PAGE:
Friday, November 27, 2009

Jim Fassel, Las Vegas Locos, Win 1st UFL Championship

Many people in charge of the UFL, owners, investors, coaches, players, and marketers, considered the UFL's first season a "dress rehearsal." That's their excuse for the lack of attendance, visibility, and quality of game for the first season.

In the UFL's defense, I did see a sign for their product hanging near Angels Stadium in Anaheim during the ALDS and (I believe) ALCS.

I'd be a liar if I said I wasn't pulling for the UFL. I'd also be a liar if I said I watched a game after the opener.

But I did watch today's UFL Championship Game between the undefeated Florida Tuskers (lead by Michael Pittman, Brooks Bollinger, and head coach Jim Haslett) and the Las Vegas Locomotives (lead by J.P Losman and head coach Jim Fassel). And let me be completely honest, unbiased, and straight forward; it was the best football game that no one saw in 2009.

That doesn't mean it was better than Colts vs Patriots, Lions vs Brown (though that game was blacked out so I don't think anyone saw it), or Tennessee vs Alabama, but it was a very, very good game.

Well played too. And let's be fair to the UFL, they didn't exactly get a preseason, offseason, or a chance to build team chemistry before the opening game; which is probably why the UFL looked so awful the first week.

The teams I watched today had more chemistry than most college teams, and college teams usually have better chemistry than most pro teams, so fill in the blanks. The receivers and QB's were in rhythm, the defenses played pretty good man to man coverage, and the offensive lines were adequate. The kickers made the kicks they'd make in the NFL, the punters had average hang times, and overall, the game liked like a middle-end NFL game. It wasn't the Colts vs Pats, it wasn't even the Lions vs Browns, but it was an entertaining game.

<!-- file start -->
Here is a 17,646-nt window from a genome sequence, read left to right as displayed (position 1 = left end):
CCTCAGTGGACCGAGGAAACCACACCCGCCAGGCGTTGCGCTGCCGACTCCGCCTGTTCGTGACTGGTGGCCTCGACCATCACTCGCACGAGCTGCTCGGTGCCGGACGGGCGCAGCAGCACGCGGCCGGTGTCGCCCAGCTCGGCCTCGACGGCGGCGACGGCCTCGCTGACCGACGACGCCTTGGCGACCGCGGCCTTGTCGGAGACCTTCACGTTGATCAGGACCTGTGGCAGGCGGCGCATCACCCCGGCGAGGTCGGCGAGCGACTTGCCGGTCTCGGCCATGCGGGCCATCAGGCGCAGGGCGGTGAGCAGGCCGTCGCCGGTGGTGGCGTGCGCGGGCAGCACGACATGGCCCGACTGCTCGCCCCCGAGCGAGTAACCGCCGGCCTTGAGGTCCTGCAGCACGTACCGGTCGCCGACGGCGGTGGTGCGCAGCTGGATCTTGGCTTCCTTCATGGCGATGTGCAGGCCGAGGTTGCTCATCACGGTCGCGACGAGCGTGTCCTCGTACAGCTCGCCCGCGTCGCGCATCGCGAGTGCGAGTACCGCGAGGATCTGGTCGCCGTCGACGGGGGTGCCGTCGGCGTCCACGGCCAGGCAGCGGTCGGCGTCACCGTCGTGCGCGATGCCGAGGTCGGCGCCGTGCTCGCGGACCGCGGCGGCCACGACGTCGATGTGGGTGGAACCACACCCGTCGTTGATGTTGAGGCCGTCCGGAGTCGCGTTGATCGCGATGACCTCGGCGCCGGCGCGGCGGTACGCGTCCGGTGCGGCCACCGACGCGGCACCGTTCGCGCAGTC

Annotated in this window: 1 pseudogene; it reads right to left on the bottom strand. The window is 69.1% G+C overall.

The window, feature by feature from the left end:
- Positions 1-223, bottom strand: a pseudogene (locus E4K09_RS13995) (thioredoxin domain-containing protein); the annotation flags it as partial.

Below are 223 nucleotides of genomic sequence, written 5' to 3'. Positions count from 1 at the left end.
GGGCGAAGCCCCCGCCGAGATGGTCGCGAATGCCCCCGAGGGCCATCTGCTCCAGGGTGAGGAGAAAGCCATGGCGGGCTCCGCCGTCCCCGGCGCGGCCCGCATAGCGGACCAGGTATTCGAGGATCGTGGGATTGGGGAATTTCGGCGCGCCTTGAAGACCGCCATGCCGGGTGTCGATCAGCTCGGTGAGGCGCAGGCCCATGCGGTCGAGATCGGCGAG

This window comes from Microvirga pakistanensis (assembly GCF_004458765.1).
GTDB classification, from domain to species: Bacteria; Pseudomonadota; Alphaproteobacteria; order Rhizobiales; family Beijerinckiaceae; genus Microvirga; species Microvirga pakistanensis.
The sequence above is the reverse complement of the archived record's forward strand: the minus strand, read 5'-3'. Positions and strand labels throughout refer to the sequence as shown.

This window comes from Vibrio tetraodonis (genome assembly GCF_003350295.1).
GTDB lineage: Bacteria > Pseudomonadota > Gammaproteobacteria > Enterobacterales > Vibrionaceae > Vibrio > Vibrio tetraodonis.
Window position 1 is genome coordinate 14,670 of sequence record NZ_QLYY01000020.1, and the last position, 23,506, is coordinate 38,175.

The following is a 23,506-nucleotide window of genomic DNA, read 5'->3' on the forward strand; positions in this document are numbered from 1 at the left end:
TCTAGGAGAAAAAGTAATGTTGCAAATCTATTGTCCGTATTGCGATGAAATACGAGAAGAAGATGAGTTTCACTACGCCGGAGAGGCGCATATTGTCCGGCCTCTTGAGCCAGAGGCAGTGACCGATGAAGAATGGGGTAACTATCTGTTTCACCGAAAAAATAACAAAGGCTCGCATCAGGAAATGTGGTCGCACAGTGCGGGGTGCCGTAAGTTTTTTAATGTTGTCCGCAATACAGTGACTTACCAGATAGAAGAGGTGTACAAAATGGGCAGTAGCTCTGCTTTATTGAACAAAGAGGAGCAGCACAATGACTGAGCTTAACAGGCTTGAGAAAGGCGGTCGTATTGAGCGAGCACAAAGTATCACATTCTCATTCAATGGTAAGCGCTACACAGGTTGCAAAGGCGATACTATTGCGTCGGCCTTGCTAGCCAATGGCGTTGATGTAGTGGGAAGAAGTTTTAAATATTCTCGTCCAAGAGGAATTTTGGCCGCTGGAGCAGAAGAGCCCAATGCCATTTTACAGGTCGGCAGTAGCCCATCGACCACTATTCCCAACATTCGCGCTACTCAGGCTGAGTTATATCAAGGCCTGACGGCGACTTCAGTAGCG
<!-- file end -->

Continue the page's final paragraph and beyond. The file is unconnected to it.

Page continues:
At the end of the day, it was J.P Losman who got retribution, not Brooks Bollinger. It was DeDe Dorsey who won the MVP of the Championship, not Michael Pittman or Tatum Bell. It was also Jim Fassel, finally winning a championship in a decade that saw no coach fall from top to bottom harder.

So now there's a league of four teams worth of NFL free agents ready to be signed, loose, and available to play immediately. That's the point of the UFL, not to compete with the NFL, but to complement it. It's why the AFL and XFL failed, and why NFL Europe should have played in the Fall. The UFL is smart; it's not try to be the NFL, it's not trying to beat the NFL, it's trying to capitalize on a football hungry market by creating a league where free agents, known and unknown, young and old, can build or rebuild their careers.

The UFL will succeed. I hope it does at least. It should make the game more intimate. Go to smaller venues. Instead of Giants Stadium, play at Columbia or Hofstra. Instead of the Home Depot Center, play at some SCIAC school or Fresno (if you want to keep the Redwoods North). Minor league baseball is successful in some markets because of it's intimacy, the UFL needs to do the same.

I turst the league though. They're doing well, and they're smart. The best thing that can happen to the UFL is to have it's players head to the NFL and make an impact come playoff time.

Don't you have a feeling that's going to happen.

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